Exhibit A on how the Lib Dems restrained the Tories

Commenting on the Home Secretary’s speech to the Conservative party conference, Liberal Democrat Home Affairs spokesperson Alistair Carmichael said:

Amber Rudd delivered a speech that could have been written by John Redwood. The ‘Nasty Party’ hasn’t come back, rather it seems it never went away. This speech is exhibit A on how the Liberal Democrats restrained the Tories. Without us they are showing their true colours: reckless, divisive and uncaring.

All the Conservatives care about is tough rhetoric rather than helping those in need. Amber Rudd can’t defend the indefensible, heartless inaction by the Government on child refugees.

The Home Secretary also made the case quite clearly that the Government cannot be trusted with your personal details, and are still committed to running headlong towards to the so-called Snoopers Charter.

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  • I would have gone with “could have been written by Peter Lilly” to see if it encourages people to view that conference speech.

  • Paul Pettinger 5th Oct '16 - 2:06pm

    Part of the reason the country has swung towards nationalism is due to the stagnatory economics that the last Government adopted. The Party needs to move on from the 2010-2015 era and the flawed economic and political strategies pursued. The coalition ended 17 months ago and after electoral massacre. The ongoing management by members of the Guilty Generation to defend their record in coalition and so contining to have the Party defined by the coalition era – rather than letting it start afresh – continues to hold the Party and British Liberalism back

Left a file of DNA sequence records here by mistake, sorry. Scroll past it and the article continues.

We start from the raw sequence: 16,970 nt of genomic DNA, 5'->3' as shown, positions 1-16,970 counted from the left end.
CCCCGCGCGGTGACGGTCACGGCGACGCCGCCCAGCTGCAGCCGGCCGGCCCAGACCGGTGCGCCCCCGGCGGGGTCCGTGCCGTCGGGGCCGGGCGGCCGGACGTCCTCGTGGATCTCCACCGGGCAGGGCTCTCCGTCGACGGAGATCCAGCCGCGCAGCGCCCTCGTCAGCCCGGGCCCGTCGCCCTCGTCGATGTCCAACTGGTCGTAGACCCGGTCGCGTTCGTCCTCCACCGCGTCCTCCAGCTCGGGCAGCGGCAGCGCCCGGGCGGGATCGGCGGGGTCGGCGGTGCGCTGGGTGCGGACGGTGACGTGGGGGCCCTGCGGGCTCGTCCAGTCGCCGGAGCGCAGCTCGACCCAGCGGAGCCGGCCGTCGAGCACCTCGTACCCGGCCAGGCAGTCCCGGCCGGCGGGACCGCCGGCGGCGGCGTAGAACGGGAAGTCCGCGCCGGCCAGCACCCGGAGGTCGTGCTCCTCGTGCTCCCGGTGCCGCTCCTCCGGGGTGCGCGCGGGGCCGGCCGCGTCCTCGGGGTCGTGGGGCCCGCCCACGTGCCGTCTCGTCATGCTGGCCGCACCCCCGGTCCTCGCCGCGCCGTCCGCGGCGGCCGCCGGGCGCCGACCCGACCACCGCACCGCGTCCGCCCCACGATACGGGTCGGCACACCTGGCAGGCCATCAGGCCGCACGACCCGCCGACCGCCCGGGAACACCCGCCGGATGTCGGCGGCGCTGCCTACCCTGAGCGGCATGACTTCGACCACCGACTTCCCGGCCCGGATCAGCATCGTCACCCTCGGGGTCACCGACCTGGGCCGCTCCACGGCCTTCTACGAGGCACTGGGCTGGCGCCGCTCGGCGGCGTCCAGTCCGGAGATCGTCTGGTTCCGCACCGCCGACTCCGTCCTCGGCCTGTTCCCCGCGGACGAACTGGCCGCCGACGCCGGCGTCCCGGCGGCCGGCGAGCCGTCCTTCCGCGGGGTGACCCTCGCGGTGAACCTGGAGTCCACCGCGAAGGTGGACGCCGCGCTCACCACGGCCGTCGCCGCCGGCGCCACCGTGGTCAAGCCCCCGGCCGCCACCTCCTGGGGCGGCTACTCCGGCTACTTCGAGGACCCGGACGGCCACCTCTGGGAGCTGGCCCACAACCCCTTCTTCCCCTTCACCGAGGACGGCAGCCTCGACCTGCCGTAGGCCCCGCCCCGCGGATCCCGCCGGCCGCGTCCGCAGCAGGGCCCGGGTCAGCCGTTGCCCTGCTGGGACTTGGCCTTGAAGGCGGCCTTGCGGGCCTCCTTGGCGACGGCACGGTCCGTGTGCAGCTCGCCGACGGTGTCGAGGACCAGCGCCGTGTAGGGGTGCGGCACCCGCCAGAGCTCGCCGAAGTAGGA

• …….Exhibit A on how the Lib Dems restrained the Tories….

    Sadly, all we did was to make the Tories look less nasty and more electable…After all, we seemed to agree with most of their major proposals ( NHS reorganisation, Secret Courts, Bedroom tax, Tax Credit cuts, VAT increase, etc.)….

  • Richard Underhill 5th Oct '16 - 3:56pm

    Theresa May has dubbed Labour “The nasty party”, but does she intend that the Tories would cease to deserve this title? “Tory” was originally a term of abuse and still is in some quarters. Several references to “working class” imply a return to Disraeli, but there have been several widenings of the franchise since then, to achieve our current imperfect democracy. She said nothing about recently registered voters, nor about lowering the voting age to 16, neither of which would cost a lot of money, either or both of which would improve democracy in the UK. She is still facing a potential fall in GDP of 4%, with little idea what to do about it.

  • Cllr Mark Wright 5th Oct ’16 – 3:26pm………………Right on cue……….

    So, are you saying we didn’t agree with them?

  • Councillor Mark Wright ” I’ve noticed that as it becomes more and more obvious just how much we did protect the country from the Tory right-wing,”

    …………. that depends upon the quality of the rose tinted spectacles you wear, Mark.

    It’s just as reasonable to say that – to our great discomfort – just like Sir Walter Raleigh – we put our cloak over the puddle to make a clear way for them. Then when they no longer needed us …….. again like Raleigh….. we got our heads chopped off.

  • I feel like the 5 years the Lib Dems were in Coalition led directly to Brexit because they massively constrained Cameron’s ability to effectively leverage patronage during those 5 years. The Lib Dems took a lot of albeit junior government positions and left a lot of disgruntled Tory MPs